Right to Rent: Almost a fifth of landlords less likely to let to let to EU nationals
According to a recent survey, almost a fifth of private landlords say they are now less likely to let to EU nationals or individuals from the European Economic Area as a result of the immigration checks they are now expected to make via Right to Rent.
Confusion over how landlords will be expected to identify which EU nationals will and won’t be able to reside in the UK after Brexit is being blamed for the growing caution amongst UK landlords.
A government document leaked last week gave details of immigration plans once the UK has left the EU, but it contained no mention of Right to Rent or how landlords and agents will be expected to know who has a legitimate right to reside in the UK.
The Right to Rent legislation requires that all landlords and letting agents verify their tenant’s identity (including lodgers), making sure that they hold an authentic, un-manipulated, government-issued ID / documents. Introduced via the Immigration Act 2014 as part of the government’s reforms to build a fairer and more effective immigration system, it went live across England on 1st February 2016.
These latest results are part the Residential Landlords Association’s soon to be published quarterly survey of almost 2,800 landlords on the regulation of the private rented sector.
RLA Policy Director, David Smith, said:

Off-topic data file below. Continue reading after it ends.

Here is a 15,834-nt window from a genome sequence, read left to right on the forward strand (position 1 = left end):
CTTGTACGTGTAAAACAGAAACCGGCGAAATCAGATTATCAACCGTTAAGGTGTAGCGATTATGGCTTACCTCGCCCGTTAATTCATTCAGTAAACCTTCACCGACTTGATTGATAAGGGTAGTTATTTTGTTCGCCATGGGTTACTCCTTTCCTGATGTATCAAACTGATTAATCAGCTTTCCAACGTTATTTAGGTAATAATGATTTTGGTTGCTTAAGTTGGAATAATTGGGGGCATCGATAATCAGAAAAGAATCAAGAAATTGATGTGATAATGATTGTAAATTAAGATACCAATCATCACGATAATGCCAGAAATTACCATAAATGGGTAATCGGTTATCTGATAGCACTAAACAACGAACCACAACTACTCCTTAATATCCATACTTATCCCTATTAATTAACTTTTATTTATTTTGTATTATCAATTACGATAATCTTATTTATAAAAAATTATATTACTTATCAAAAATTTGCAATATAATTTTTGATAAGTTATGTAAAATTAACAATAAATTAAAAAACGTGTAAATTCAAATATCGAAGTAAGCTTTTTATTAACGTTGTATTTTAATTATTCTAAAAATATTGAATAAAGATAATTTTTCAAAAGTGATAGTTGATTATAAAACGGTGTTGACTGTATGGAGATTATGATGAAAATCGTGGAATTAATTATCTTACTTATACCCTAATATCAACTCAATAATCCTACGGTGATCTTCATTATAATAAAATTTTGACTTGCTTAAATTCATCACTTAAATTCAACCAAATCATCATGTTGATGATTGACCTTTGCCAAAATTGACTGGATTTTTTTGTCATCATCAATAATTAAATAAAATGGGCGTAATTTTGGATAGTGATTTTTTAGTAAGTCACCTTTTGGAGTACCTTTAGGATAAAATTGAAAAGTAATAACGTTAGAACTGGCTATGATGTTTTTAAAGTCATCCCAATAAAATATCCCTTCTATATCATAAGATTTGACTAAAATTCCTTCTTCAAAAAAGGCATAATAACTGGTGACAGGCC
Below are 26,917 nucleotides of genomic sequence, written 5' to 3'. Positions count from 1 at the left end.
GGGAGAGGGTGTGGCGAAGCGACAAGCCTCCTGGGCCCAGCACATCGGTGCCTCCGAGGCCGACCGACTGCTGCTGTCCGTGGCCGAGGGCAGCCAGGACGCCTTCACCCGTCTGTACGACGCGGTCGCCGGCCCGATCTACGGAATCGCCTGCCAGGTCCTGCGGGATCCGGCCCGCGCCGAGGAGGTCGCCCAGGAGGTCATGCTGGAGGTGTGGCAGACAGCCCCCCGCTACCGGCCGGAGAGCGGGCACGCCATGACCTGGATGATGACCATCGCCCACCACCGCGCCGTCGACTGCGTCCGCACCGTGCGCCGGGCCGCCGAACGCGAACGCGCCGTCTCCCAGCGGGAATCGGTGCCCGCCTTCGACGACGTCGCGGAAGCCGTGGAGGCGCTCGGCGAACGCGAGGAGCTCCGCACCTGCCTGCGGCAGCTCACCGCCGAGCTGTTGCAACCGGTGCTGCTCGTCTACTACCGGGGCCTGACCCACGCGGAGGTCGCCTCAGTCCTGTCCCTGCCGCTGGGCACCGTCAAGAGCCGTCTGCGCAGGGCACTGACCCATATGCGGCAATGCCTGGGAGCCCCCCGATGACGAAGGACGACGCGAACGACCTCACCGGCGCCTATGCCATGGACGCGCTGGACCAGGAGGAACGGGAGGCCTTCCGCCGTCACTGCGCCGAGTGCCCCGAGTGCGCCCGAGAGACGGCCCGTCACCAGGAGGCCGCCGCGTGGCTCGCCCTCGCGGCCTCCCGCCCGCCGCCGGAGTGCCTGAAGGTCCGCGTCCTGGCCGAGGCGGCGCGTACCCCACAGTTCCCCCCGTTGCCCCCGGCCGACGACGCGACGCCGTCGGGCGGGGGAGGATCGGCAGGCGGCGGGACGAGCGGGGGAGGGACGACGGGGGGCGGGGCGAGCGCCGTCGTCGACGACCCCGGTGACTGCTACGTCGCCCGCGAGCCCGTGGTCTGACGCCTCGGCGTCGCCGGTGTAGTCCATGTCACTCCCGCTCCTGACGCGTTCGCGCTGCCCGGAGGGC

“The Government is leaving landlords and EU nationals in a state of legal limbo over their housing.
“Ministers need to urgently set out the steps that will be taken to enable landlords to easily identify which EU nationals will and won’t have the right to rent.
“Without this, and faced with the threat of prosecution for getting things wrong, landlords will only become even more cautious about renting to EU nationals.”
In the scheme’s first year of operation, almost 100 landlords were hit with civil penalty fines for non-compliance.
This means that in some cases landlords are now being pushed into choosing tenants who feel like a ‘safer bet’ because they hold a British passport, despite the fact that 17% of British citizens do not hold a valid passport.
Court delays when evicting tenants are costing landlords thousands of pounds, so it’s really important to choose the best tenant from the outset based on their financial status, affordability and tenant history rather than on a whim that they’re a ‘safe bet.’
At Tenant Referencing UK we have our very own Home Office Compliant TR Immigration Document Checking Service for landlords and letting agents, to help them stay compliant.